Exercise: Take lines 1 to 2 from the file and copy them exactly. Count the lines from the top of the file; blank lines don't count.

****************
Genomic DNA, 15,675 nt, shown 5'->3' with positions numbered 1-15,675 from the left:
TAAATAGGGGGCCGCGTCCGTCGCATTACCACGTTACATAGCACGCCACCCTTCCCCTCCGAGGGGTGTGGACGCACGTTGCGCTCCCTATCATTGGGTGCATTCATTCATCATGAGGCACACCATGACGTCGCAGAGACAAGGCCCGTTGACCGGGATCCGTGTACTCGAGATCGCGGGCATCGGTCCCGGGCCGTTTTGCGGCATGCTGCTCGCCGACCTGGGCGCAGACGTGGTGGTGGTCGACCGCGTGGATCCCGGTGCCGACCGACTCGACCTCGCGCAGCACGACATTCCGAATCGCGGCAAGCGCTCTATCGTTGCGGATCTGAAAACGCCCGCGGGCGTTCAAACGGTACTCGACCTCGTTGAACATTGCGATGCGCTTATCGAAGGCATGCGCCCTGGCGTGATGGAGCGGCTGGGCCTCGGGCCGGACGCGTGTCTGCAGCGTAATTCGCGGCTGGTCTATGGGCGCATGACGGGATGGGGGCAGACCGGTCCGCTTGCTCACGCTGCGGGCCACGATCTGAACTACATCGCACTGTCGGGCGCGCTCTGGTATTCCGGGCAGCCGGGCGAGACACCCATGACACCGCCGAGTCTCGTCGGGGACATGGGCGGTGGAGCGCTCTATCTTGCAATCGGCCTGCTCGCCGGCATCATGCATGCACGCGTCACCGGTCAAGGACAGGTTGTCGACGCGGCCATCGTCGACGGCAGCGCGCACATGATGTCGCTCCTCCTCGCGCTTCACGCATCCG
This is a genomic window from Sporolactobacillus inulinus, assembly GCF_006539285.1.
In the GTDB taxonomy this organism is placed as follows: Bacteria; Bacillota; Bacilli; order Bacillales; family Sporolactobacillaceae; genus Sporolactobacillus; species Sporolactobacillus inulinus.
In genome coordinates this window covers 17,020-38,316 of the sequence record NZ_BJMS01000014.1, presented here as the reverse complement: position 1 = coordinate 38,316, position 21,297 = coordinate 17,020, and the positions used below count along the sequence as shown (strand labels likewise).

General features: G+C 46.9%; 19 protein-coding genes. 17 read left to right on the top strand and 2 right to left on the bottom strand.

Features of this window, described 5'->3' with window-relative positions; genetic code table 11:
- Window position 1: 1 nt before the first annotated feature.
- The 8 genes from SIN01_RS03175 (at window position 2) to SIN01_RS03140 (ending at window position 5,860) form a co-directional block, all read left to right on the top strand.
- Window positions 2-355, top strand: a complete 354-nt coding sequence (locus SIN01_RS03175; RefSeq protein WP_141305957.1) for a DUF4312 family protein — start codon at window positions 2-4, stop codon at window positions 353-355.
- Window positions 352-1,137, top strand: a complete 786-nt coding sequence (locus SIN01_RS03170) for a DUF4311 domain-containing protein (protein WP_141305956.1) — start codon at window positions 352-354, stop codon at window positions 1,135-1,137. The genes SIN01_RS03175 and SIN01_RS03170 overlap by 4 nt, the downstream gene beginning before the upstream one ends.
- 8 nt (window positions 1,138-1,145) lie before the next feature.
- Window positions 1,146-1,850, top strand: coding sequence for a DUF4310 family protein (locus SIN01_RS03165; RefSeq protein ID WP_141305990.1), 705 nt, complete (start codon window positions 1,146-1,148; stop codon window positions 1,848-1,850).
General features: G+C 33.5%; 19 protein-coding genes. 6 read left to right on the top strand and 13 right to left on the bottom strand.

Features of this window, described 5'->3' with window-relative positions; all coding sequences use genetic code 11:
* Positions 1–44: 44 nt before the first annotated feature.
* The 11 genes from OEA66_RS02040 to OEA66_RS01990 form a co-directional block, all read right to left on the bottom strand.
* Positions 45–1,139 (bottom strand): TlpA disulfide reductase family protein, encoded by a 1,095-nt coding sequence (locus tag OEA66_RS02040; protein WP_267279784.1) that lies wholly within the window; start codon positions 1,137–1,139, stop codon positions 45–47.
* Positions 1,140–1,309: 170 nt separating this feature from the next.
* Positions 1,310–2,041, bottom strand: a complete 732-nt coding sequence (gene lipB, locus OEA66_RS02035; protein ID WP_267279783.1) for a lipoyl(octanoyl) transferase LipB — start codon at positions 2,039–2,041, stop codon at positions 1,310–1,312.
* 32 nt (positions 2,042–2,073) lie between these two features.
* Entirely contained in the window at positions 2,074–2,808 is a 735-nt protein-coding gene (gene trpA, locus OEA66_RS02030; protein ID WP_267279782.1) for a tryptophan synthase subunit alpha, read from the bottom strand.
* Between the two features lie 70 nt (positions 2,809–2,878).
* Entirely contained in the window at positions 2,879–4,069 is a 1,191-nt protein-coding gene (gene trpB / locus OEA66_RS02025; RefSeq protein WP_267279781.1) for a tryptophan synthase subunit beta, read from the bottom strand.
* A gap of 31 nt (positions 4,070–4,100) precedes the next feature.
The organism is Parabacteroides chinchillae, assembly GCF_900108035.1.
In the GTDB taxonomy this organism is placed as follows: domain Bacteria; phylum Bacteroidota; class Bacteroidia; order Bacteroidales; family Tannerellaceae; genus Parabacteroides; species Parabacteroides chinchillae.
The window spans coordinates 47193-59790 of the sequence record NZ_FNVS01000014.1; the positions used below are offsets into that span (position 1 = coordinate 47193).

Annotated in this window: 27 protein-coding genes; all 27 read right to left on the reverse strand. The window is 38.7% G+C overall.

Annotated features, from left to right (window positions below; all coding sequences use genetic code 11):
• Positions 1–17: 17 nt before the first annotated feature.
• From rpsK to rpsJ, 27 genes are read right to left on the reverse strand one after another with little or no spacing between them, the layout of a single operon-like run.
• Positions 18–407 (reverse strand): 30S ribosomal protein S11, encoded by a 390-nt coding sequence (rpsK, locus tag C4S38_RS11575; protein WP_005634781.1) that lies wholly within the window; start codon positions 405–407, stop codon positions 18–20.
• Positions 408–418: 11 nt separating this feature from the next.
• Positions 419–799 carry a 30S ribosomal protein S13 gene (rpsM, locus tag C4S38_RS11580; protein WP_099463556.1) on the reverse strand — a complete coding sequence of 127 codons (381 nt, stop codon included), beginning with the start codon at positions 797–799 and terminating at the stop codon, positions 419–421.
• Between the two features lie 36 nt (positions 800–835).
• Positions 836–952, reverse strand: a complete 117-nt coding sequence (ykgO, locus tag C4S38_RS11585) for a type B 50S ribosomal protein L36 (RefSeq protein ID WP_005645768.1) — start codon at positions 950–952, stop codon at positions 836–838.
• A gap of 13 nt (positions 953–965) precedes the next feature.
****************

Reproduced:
Genomic DNA, 15,675 nt, shown 5'->3' with positions numbered 1-15,675 from the left:
TAAATAGGGGGCCGCGTCCGTCGCATTACCACGTTACATAGCACGCCACCCTTCCCCTCCGAGGGGTGTGGACGCACGTTGCGCTCCCTATCATTGGGTGCATTCATTCATCATGAGGCACACCATGACGTCGCAGAGACAAGGCCCGTTGACCGGGATCCGTGTACTCGAGATCGCGGGCATCGGTCCCGGGCCGTTTTGCGGCATGCTGCTCGCCGACCTGGGCGCAGACGTGGTGGTGGTCGACCGCGTGGATCCCGGTGCCGACCGACTCGACCTCGCGCAGCACGACATTCCGAATCGCGGCAAGCGCTCTATCGTTGCGGATCTGAAAACGCCCGCGGGCGTTCAAACGGTACTCGACCTCGTTGAACATTGCGATGCGCTTATCGAAGGCATGCGCCCTGGCGTGATGGAGCGGCTGGGCCTCGGGCCGGACGCGTGTCTGCAGCGTAATTCGCGGCTGGTCTATGGGCGCATGACGGGATGGGGGCAGACCGGTCCGCTTGCTCACGCTGCGGGCCACGATCTGAACTACATCGCACTGTCGGGCGCGCTCTGGTATTCCGGGCAGCCGGGCGAGACACCCATGACACCGCCGAGTCTCGTCGGGGACATGGGCGGTGGAGCGCTCTATCTTGCAATCGGCCTGCTCGCCGGCATCATGCATGCACGCGTCACCGGTCAAGGACAGGTTGTCGACGCGGCCATCGTCGACGGCAGCGCGCACATGATGTCGCTCCTCCTCGCGCTTCACGCATCCG